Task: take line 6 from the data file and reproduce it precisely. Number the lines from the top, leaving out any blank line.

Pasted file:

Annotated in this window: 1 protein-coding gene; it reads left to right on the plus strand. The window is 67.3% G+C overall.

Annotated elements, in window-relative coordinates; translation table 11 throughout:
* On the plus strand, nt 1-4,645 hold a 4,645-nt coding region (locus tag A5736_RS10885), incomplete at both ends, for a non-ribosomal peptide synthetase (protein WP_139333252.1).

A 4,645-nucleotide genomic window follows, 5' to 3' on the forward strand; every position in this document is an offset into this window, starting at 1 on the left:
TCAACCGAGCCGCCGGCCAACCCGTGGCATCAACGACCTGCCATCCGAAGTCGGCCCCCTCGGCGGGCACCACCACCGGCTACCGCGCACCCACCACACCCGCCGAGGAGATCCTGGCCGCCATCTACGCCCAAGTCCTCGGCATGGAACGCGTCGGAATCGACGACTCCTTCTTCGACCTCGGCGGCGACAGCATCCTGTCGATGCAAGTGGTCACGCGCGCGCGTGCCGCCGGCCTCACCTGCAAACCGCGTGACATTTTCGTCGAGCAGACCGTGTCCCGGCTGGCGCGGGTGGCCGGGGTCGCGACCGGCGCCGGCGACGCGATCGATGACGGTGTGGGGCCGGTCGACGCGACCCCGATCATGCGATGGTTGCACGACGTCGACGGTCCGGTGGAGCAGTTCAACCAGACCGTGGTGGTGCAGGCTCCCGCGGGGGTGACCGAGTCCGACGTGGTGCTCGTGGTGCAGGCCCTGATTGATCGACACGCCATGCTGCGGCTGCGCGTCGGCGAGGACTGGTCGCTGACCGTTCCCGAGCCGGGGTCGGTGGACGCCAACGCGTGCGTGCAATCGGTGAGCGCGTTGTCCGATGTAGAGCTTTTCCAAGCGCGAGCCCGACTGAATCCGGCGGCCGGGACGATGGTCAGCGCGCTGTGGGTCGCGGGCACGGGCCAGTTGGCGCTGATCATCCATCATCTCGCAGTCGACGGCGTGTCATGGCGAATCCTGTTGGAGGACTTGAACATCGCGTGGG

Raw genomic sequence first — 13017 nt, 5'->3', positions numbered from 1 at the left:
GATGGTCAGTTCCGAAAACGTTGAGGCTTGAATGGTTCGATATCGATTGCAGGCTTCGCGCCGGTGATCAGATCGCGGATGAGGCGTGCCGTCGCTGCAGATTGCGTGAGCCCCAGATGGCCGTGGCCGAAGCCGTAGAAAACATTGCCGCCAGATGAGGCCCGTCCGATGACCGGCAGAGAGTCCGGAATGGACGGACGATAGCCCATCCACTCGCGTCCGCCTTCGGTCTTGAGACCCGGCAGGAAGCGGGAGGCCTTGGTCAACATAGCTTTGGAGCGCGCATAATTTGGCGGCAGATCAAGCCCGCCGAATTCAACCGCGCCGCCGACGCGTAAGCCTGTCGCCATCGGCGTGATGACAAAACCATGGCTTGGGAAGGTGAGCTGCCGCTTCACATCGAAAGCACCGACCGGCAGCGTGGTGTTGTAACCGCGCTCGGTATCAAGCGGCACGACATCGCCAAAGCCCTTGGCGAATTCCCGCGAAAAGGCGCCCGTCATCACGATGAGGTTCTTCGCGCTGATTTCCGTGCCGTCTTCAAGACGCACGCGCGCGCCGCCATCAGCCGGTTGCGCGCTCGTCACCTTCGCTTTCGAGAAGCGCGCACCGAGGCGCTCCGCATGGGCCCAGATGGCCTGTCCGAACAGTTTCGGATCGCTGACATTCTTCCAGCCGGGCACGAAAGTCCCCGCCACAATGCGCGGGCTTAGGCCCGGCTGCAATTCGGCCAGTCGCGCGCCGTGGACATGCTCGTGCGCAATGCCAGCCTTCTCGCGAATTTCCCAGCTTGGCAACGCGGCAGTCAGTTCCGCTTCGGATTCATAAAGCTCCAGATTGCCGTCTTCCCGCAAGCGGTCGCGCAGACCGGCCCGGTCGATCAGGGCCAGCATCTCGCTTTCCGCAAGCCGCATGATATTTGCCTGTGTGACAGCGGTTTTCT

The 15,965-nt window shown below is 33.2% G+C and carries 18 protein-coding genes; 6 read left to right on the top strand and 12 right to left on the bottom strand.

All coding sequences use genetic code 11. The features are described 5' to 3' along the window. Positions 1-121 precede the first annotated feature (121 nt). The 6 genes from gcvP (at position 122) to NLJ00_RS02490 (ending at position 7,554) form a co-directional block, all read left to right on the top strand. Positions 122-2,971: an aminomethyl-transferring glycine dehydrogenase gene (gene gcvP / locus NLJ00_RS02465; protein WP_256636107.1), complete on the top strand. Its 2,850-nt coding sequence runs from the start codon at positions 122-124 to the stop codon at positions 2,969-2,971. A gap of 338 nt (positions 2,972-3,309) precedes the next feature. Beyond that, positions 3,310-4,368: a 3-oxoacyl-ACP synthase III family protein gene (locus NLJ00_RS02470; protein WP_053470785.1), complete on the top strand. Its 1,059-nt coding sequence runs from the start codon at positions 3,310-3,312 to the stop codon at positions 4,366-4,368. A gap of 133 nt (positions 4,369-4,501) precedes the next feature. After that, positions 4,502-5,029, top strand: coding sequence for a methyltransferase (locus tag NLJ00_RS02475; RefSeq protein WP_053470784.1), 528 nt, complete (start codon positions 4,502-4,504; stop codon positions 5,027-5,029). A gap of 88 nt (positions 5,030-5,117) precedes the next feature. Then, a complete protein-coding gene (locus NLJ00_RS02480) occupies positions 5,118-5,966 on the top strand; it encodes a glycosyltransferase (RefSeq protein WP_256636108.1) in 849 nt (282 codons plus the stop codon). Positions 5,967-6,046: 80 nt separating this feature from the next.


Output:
Raw genomic sequence first — 13017 nt, 5'->3', positions numbered from 1 at the left: